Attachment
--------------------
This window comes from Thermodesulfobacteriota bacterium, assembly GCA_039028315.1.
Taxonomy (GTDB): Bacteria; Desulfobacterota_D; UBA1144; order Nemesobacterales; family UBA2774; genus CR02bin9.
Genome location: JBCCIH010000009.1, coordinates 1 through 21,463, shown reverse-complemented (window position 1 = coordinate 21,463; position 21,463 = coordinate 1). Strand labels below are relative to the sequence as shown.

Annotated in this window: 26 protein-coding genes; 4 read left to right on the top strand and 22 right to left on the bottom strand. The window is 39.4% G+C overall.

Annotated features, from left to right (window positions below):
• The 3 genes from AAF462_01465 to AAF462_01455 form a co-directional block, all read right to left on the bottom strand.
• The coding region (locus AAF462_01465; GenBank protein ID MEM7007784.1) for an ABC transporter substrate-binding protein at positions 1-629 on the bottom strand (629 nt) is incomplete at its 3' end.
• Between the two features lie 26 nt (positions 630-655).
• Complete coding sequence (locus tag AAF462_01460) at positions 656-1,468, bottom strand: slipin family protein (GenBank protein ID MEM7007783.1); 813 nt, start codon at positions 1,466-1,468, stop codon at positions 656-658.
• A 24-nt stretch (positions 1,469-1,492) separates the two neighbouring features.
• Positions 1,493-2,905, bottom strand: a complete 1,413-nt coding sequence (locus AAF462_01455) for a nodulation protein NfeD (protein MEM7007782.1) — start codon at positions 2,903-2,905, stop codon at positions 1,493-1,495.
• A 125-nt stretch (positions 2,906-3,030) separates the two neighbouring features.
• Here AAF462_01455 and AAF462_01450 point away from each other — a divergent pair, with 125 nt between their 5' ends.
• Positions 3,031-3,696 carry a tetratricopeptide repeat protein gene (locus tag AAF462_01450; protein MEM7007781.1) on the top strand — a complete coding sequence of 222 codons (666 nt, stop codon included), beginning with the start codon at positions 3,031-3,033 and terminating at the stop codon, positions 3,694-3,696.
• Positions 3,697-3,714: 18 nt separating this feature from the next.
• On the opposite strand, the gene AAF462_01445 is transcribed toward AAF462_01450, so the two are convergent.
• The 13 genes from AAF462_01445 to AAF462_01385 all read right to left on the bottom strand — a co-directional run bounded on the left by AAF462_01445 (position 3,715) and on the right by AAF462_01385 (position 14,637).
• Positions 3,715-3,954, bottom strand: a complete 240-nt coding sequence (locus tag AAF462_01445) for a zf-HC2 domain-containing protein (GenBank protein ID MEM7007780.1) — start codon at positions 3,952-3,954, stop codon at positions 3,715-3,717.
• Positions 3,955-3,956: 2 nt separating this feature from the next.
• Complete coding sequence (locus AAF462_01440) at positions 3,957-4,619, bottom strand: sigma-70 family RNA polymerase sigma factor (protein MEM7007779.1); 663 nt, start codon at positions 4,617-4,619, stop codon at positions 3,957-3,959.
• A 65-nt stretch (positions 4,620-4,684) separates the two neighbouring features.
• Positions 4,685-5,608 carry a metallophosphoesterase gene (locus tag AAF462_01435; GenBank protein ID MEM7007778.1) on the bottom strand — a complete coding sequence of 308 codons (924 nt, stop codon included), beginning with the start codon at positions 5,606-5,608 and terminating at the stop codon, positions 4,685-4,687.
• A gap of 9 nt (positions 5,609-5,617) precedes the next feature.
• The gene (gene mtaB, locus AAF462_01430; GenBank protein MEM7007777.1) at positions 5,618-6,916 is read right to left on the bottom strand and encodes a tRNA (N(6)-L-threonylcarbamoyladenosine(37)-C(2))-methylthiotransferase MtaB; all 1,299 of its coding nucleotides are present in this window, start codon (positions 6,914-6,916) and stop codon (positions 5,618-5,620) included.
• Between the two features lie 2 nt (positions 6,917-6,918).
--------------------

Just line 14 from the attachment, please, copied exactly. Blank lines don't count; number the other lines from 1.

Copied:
• Positions 3,031-3,696 carry a tetratricopeptide repeat protein gene (locus tag AAF462_01450; protein MEM7007781.1) on the top strand — a complete coding sequence of 222 codons (666 nt, stop codon included), beginning with the start codon at positions 3,031-3,033 and terminating at the stop codon, positions 3,694-3,696.